If it’s already been done, then Drahla‘s probably not interested. The UK-based band, formed in Leeds and now based in London, merges the avant garde with the accessible. Their new album Useless Coordinates—released earlier this month via Captured Tracks—is a thrilling outlet for abstract yet immediate expression, blending a classic post-punk aesthetic with new structures and shapes that come together in interesting ways. In a sense, they’re carrying on the tradition of Leeds post-punk as originally founded by artists such as Gang of Four, Au Pairs and Mekons, but they’re carving out their own niche in the process, finding something fun and freeing in dark, asymmetrical creations.
When Treble caught up with the band, they had just taken a break to go swimming. Birds can be heard chirping in the background, and by all accounts it sounds like a beautiful day out as Luciel Brown, Mike Ainsley and Rob Riggs chat about their music and artistic mission. It seems only natural that a band whose very essence is defined by a hunger for creative freedom is basking in the open air.
We spoke to Drahla about their new album, the visual aspect of their music and a desire to move beyond the familiar.
Treble: Was there any specific blueprint for the songs on Useless Coordinates?
Luciel Brown: We were just writing the songs as we were recording, basically, so we didn’t have the album sussed before we went into the recording process. We didn’t have a whole lot of time to write, so we just squeezed it in when we could. We didn’t have an end product in mind, really.
Treble: There are a lot of bands doing a kind of “post-punk” sound, but it seems like Drahla’s approach is a bit different. What draws you to the aesthetics that you incorporate into your music?
LB: I think we’re definitely conscious of doing something different than what our contemporaries are doing—bands who are at the forefront of popularity at the moment. We do get categorized with bands like Idles, who, I dunno, I just feel like we’re doing something different. But I guess everybody says they’re doing that. In England, the popular kind of music is guitar, politics-driven music and we kind of wanted to steer away from that. And we all wanted to create something experimental and that we’re interested in writing. We also just wanted to develop from the previous releases as well.
Treble: There’s a very prominent saxophone presence on the record. Was that deliberate from the beginning?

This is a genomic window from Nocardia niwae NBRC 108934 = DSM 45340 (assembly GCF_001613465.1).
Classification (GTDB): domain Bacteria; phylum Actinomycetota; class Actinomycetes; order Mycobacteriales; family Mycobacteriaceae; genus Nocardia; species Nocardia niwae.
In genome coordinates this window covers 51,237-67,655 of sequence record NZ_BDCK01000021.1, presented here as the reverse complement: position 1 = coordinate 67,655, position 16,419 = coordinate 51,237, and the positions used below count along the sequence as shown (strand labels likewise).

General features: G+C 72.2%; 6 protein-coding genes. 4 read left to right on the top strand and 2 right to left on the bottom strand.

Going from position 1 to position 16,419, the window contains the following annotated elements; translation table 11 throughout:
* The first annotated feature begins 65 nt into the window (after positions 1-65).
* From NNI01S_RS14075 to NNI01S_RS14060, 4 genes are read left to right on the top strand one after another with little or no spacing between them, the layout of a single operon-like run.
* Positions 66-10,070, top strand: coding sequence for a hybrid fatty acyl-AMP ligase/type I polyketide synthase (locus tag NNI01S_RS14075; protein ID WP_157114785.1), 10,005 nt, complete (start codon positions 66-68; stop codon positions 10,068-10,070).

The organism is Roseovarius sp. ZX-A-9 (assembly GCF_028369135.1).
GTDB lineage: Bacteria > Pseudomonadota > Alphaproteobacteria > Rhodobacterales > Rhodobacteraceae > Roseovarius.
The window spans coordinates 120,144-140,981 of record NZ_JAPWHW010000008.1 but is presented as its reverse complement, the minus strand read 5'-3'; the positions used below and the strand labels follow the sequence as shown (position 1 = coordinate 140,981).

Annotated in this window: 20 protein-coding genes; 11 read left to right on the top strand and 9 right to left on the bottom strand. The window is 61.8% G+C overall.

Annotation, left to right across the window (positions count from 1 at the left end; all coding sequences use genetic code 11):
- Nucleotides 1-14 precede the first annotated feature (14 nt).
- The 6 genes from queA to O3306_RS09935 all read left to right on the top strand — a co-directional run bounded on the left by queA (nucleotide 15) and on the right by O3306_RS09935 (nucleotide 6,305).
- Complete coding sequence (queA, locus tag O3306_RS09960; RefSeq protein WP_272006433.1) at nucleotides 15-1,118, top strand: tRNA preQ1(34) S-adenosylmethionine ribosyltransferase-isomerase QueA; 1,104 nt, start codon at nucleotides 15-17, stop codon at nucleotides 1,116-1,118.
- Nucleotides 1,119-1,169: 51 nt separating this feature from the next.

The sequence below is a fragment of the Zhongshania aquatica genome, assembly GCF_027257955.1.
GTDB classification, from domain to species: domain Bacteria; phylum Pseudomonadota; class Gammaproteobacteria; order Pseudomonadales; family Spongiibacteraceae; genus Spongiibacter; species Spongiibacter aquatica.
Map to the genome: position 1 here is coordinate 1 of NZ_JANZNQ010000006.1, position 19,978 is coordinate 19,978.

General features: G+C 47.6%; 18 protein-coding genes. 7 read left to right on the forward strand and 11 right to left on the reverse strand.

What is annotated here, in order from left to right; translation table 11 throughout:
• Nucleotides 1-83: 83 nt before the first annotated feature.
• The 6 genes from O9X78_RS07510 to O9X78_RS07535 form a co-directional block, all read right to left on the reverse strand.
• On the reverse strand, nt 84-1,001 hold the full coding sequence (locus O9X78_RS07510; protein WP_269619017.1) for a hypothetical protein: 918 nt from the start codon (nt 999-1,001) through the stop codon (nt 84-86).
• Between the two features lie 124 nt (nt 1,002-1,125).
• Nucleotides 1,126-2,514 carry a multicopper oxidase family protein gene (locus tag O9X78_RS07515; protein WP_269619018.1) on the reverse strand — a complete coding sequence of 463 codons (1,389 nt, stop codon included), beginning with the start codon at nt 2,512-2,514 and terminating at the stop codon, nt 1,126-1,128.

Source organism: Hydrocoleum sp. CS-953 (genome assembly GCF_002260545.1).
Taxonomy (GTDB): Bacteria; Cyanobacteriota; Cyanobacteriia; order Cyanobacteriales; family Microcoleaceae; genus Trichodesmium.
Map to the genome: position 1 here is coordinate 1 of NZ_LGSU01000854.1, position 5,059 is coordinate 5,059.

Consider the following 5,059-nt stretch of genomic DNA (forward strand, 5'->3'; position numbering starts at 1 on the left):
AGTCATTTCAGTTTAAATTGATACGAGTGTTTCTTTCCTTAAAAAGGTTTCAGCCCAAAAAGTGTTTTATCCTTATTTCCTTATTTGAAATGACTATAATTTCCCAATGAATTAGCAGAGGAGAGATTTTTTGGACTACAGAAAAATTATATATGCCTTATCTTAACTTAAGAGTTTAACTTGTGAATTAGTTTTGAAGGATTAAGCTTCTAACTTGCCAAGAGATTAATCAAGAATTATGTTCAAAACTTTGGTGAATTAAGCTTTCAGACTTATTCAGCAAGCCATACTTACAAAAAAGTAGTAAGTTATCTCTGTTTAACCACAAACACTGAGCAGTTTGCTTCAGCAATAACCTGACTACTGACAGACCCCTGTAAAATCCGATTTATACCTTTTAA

Mike Ainsley: The first time we put sax on the record was our second single. And we all like jazz and like to listen to the sound of the saxophone. And then when we met Chris [Duffin], it worked so well that he seemed to just get what we were after. We just naturally wanted him to be on there and be a part of it because we love what he does.
LB: Chris can bring something to the songs that we can’t. We played quite a lot of songs with him before, so it was a natural process for him to be more involved.
Treble: Drahla seems to be as much of an outlet for visual art as it is music. How crucial is it to the bigger picture?
LB: Yeah, it’s kind of ironic, we spent more time on the artwork and making the videos than we did writing the album. The amount of time you have to put into that is kind of insane. It’s a massive part of it in that sense. Through the music we have this platform to put our artwork out there and make it part of the music, which is pretty amazing. Just having control over the creative side of it in that sense is really important and something that we all love to do.
Treble: You made a statement when you released the video for “Stimulus for Living” which you said is “challenging standardised format and perception.” Does that idea extend to everything you do?
LB: Yeah, I’d say so. That kind of developed with the interview at the start with the video, we were kind of tired being asked all the same questions over and over again. And there are so many different things to explore. I’m definitely interested in pushing beyond the immediate and delving further and finding the interesting things. A lot of the lyrics are based on observational things that I’ve kind of just seen out and about, or scenarios I’d experience. There was something beyond the immediate that we’re presently in.
Treble: What was the biggest change the band’s undergone since it was founded?
Rob Riggs: Probably us moving to London. At the minute, we like traveling up to Wakefield and practicing for a few days solid. But when we were in Leeds we’d just practice after work. We’re in the middle of seeing how it goes, but that’s probably the biggest change.
LB: We all had to quit our jobs to do the America tour last year.
MA: Yeah, that was a pretty big thing. Quitting the comfort of your day job.
Treble: Is there something in particular that you’d like people to take away from hearing Useless Coordinates?
RR: If it can inspire them to do something creative, that’d be really good.
Jeff Terich is the founder and editor of Treble. He's been writing about music for 20 years and has been published at American Songwriter, Bandcamp Daily, Reverb, Spin, Stereogum, uDiscoverMusic, VinylMePlease and some others that he's forgetting right now. He's still not tired of it.